Ivor Novello, with his deranged shark grin and his melodramatic overacting, is generally held to be the weak link in the film which otherwise maintains an effectively sinister atmosphere. However, it only requires a small shift in appreciation of what Hitchcock is trying to communicate with his character to make his actions – or most of them anyway – seem all the more understandable. Essentially, think of him as Orlok, the vampire in Murnau’s Nosferatu. Do that, and his gestures fall into an understandable compass. After all, it’s not so far away from his character as that of the supposed ripper, a deadly, loathsome parasite who preys on other’s bodies. Details bear this comparison out. The very first we know of his approach to The Buntings’ household is that the lights dim in their house, as if his approach has sucked the energy from their lives. The situation is easily rectified – it only takes another coin in the meter – but the point has been established.

Then we come to his extraordinary entrance as he rings the bell. He stands tall in the doorway, the long fingers of his right hand unnaturally splayed across his chest. Mrs Bunting answers and recoils with a look of utter revulsion on her face at his aspect and his coldly glinting eyes. His walk is stiff and his gestures measured. As he discusses with Mrs Bunting the rental of a room, he hears Daisy call out; with his eyes slightly raised and his head slightly cocked he recalls Orlok  hearing Lucy call out for Hutter after he has visited him in his room after midnight. A little later, while in his room, the lodger’s weird, otherworldly walk across his room as he is transfixed by a painting of a golden-haired woman recalls Orlok’s stiff-legged gait. When his hand grips Daisy’s shoulder, his clutch recalls that of Orlok’s around Lucy’s heart; the lodger follows up his action with a predatory embrace. As well as these mannerisms, his general behaviour veers towards the macabre, such as when he takes Daisy for a romantic tryst at the very scene of the most recent murder.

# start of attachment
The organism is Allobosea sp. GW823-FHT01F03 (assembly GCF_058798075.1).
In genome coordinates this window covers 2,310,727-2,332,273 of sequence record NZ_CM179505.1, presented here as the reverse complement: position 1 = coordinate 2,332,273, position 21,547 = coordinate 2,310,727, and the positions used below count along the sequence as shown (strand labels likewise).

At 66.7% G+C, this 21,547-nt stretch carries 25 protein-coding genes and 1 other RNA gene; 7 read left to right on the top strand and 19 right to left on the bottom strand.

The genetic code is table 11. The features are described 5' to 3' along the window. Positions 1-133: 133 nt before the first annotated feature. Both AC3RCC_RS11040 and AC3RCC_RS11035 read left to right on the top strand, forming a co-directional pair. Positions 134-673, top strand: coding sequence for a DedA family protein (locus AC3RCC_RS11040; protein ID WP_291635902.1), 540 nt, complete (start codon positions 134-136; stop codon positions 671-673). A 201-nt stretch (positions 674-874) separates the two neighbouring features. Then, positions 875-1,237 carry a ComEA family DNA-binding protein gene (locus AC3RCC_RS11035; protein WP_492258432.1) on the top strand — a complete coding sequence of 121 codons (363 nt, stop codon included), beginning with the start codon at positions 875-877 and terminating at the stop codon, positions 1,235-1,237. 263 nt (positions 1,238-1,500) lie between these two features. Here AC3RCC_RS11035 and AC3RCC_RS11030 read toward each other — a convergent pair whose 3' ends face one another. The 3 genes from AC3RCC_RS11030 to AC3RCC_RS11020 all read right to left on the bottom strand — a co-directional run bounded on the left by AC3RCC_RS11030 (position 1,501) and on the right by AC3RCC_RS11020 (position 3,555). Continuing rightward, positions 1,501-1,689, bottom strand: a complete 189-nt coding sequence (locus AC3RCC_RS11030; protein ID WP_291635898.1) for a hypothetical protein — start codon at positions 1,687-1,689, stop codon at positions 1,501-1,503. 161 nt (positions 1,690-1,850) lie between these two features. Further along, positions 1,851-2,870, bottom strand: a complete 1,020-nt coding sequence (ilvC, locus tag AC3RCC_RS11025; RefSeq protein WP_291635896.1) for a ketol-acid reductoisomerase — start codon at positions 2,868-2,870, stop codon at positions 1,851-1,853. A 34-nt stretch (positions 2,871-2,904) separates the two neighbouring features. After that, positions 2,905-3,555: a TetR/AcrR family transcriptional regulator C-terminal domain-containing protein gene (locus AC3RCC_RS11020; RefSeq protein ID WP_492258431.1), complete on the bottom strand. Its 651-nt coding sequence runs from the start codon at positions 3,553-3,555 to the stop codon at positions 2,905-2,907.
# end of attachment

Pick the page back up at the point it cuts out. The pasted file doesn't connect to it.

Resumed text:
As well technological innovation to compensate for the lack of sound, such as using a glass ceiling to watch the lodger pacing back and forwards in his room, and a more generic use of shadows and angles, as when the lodger creeps out of the house just before midnight one night, there are also touches in the film that recall the films of Fritz Lang. When the news of the murder is being transmitted ‘wet from the press’ and ‘hot over the aerial’, we see a concentration on the modes of communication in use that would not be out of place in Dr Mabuse: The Gambler, with wirelesses, telephones and telegraph machines, printing presses and illuminated lightboards carrying the news. Evening Standard paper vans then deliver the product to newspaper vendors who cry it out.